Arts and Culture

Sketching the city

SUBLIMINAL - Carlomar Arcangel Daoana - The Philippine Star

Taking a picture may be the most convenient way of capturing a city — its characters and contours — but nothing comes close to the romance of drawing it in situ, of paying close attention, of inflecting the representation with the subjectivity of the hand. Details big and small come alive on paper, allowing the illustrator (and the eventual viewer) to see the city with fresh eyes and, hopefully, gain a renewed appreciation to what it has to offer.

In the case of Manila, what it offers is, in the words of Isabel Pérez Galvéz, “a lot of hidden jewels.” The managing consultant for Special Projects of Escuella Taller de Filipinas Foundation, she helped organize the routes of “Drawing Manila,” a project that brought illustrators and sketchers to these cultural gems scattered throughout the capital. It is part of the larger initiative called “Drawing the World” which began in Madrid, Spain, promptly moving to Guatemala, Morocco and Mexico; the Philippines is its last stop.

Organized by Agencia Española de Cooperación Internacional para el Desarrollo (AECID), Museo ABC de Ilustración and Embassy of Spain in the Philippines, “Drawing Manila” saw the participants, mostly students from DLSU-College of St. Benilde and members of Urban Sketchers Philippines, jaunting from one heritage site to another for two consecutive Saturdays of November.





Master illustrators Luis Perez Ortiz from Spain and Mark Lawrence Andres from the Philippines led the group in their in-plain-air sketches, which drew the attention of passersby and residents who probably saw them as instant homage to structures and edifices that have long been part of their lives. “Through sketching,” said Iñigo Cerdán, cultural officer of the Embassy of Spain, “we have another look at the city.”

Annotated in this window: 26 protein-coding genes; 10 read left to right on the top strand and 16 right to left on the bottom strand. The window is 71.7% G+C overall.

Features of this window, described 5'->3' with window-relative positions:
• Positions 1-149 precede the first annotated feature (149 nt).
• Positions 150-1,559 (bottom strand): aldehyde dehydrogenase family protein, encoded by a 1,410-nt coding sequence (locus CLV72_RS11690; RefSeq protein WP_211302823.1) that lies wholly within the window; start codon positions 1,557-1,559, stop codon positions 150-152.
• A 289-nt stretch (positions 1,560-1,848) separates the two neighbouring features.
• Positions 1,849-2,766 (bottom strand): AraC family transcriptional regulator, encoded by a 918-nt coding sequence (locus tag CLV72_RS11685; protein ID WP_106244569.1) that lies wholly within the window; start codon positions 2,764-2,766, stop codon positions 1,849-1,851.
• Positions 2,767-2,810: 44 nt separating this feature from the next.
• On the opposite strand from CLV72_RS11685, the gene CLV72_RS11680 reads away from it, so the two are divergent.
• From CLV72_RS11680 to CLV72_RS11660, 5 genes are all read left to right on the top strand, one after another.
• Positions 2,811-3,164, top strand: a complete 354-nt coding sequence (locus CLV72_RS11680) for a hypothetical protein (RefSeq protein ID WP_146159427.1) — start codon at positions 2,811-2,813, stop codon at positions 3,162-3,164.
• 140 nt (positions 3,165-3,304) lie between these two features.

In the first day, the group went to Intramuros, visiting Baluarte de San Andres, one of the remaining original sections of the fortifications of the Walled City; San Agustin Church, a designated World Heritage Site by UNESCO; and Fort Santiago, the citadel first built by the Spanish conquistador, Miguel López de Legazpi. By foot, the group proceeded to explore the bounties of Binondo, particularly El Hogar, a beautiful building in the tradition of Beaux-Art and Neo-Classical architecture that is in danger of demolition, and Escolta St., the once most fashionable business district with its selection of shops, emporia and trading centers.

The following week, the participants had their drawing instruments and sketch pads ready to render Bahay Nakpil-Bautista and Boix House in Quiapo, Paco Park, Bellevue Theater, Philam Life Building and Malate Church, whose façade, by the way, was recently revealed after five-year restoration process conducted by Escuela Taller. The Bahay Nakpil-Bautista was particularly memorable to Galvéz who, upon first visiting it, felt “really impressed. When I went there, someone was playing a composition by Julio Nakpil. I was listening to the music by one of the owners the house. I was in the house where the Katipunan had their meetings. I could see the mix of Filipino traditional architecture but with the influence from Austria (from the Secessionist Movement of Vienna). I was overwhelmed.”

Billy Malacura of Escuella Taller provided a brief historical background on each site, providing valuable context as to its significance. Prior to the tour and sketching sessions, a conference and a round-table discussion were held at College of St. Benilde, featuring Ortiz and Andres who shared their expertise and experience on the art of illustration. Cerdán remarked that “Drawing Manila,” aside from letting the participants showcase their skill, proved that “through culture, you can also have cooperation and development. This is a very good example of (raising) awareness, of how people can be empowered in their own city.”












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